Who is the Colorado Criminal Justice Reform Coalition?

Our mission is to reverse the trend of mass incarceration in Colorado. We are a coalition of nearly 7,000 individual members and over 100 faith and community organizations who have united to stop perpetual prison expansion in Colorado through policy and sentence reform.

Our chief areas of interest include drug policy reform, women in prison, racial injustice, the impact of incarceration on children and families, the problems associated with re-entry and stopping the practice of using private prisons in our state.

If you would like to be involved please go to our website and become a member.

Thursday, December 04, 2008

Jeffco Gets Drug Court

Will treatment be funded....the 64,000 question...

GOLDEN — Beginning early next year, some of the people convicted of drug-related felonies in Jefferson County won't be sent to jail.

Instead, they will head to drug court, where nonviolent offenders will receive intensive substance-abuse treatment, have their cases managed and be tested for drugs.

They'll also face sanctions if they stumble — including revocation of probation and a trip to jail — and incentives if they succeed.

"I don't believe they are hopeless. Sometimes they haven't heard that," said District Judge M.J. Menendez, who will have frequent contacts with offenders as she presides over the drug court. "We can't keep putting people in prison."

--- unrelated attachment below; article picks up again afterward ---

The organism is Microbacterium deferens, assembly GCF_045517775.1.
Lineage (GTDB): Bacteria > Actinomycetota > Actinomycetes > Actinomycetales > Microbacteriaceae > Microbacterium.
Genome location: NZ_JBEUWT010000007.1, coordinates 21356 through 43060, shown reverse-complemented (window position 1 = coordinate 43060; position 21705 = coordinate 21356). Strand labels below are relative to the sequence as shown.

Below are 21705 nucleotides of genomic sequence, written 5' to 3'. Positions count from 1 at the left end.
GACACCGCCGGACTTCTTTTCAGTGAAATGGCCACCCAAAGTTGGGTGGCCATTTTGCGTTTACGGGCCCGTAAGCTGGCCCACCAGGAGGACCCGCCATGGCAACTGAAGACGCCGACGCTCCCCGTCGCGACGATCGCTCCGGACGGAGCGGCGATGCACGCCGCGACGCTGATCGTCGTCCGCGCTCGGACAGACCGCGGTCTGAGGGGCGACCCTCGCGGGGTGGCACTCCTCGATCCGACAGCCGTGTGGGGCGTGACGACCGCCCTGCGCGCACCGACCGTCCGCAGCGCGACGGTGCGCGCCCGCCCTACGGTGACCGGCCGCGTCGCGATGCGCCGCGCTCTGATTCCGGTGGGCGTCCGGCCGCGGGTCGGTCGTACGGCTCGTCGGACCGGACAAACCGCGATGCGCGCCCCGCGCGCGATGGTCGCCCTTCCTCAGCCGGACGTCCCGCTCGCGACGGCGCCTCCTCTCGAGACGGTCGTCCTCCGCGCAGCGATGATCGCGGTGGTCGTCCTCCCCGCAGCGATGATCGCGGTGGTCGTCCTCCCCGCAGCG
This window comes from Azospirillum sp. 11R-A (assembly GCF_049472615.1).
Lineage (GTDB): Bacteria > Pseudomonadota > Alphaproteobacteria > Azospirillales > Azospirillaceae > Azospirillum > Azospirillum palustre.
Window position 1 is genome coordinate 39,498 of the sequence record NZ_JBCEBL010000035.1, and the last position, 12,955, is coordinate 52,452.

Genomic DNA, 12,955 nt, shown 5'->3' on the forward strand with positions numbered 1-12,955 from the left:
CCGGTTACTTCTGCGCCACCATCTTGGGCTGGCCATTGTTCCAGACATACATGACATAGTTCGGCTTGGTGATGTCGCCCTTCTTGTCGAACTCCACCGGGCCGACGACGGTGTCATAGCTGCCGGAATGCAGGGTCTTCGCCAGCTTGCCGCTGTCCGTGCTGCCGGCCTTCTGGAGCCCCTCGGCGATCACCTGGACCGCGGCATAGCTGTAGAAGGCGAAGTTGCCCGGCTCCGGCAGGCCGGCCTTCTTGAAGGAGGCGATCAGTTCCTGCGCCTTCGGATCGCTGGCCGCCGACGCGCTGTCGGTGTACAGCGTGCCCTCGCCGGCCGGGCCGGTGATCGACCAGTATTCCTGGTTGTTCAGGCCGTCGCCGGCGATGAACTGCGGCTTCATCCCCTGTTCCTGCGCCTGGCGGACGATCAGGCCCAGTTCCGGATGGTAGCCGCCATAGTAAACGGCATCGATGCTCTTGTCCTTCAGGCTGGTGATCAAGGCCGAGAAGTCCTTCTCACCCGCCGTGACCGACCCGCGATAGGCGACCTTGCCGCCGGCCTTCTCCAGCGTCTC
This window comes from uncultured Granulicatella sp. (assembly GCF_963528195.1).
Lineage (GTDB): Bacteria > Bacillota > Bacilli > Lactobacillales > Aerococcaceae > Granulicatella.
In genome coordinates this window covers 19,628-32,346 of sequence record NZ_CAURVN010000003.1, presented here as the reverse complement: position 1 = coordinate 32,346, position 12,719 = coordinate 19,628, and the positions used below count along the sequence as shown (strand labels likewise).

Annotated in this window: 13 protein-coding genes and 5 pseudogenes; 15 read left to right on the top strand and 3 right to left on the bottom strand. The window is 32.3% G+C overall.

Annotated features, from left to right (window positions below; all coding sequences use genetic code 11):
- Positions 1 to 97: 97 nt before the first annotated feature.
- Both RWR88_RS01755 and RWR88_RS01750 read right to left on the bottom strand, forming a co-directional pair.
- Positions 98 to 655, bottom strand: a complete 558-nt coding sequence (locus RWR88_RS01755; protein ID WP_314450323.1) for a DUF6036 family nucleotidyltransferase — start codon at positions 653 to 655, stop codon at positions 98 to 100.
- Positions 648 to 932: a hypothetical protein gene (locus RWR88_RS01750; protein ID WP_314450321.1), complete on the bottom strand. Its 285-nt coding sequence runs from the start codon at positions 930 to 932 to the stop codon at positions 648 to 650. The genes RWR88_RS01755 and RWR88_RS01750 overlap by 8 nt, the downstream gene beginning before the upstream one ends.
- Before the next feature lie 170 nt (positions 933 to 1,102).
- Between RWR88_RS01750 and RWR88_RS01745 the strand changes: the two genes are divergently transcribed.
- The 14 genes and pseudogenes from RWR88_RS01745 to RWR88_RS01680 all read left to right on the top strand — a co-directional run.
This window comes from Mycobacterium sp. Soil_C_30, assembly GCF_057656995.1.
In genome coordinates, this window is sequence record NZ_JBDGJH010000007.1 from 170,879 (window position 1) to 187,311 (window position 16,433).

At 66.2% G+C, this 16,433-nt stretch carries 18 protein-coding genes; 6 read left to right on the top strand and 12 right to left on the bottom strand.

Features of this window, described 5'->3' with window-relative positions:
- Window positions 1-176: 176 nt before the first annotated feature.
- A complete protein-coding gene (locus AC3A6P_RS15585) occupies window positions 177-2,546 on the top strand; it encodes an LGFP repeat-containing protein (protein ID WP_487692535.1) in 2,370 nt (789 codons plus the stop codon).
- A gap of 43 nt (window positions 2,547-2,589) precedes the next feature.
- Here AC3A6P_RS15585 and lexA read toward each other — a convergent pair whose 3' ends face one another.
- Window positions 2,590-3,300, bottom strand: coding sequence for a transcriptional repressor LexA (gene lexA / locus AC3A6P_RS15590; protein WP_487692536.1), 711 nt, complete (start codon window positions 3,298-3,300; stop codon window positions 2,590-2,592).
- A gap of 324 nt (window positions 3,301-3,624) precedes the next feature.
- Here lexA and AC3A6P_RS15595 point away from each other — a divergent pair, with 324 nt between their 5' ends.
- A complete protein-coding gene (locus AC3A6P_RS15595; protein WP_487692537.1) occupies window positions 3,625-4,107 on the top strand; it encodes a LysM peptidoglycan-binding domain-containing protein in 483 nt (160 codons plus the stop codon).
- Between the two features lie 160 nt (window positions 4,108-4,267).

Jefferson County officials believe the drug court — which initially will cost about $150,000 — will cut expenses by diverting people from jail while increasing the likelihood of breaking the cycle that has put people in the criminal justice system.

The National Association of Drug Court Professionals estimates that drug courts reduce recidivism by an average of 8 percent to 26 percent.

Jefferson County Commissioner Jim Congrove noted drug court's humane aspects, saying, "It will help them get off drugs and will keep families together."

A task force of representatives from courts, probation, diversion, mental health services, social services, district attorney's office and public defender's office developed the plan over the past year.

People sentenced to probation for nonviolent drug-related felonies will be screened and recommended to drug court by probation and diversion officers.

"These are offenders who've already been determined to be a low safety risk to the community," said Jefferson County District Attorney Scott Storey.

The Denver Post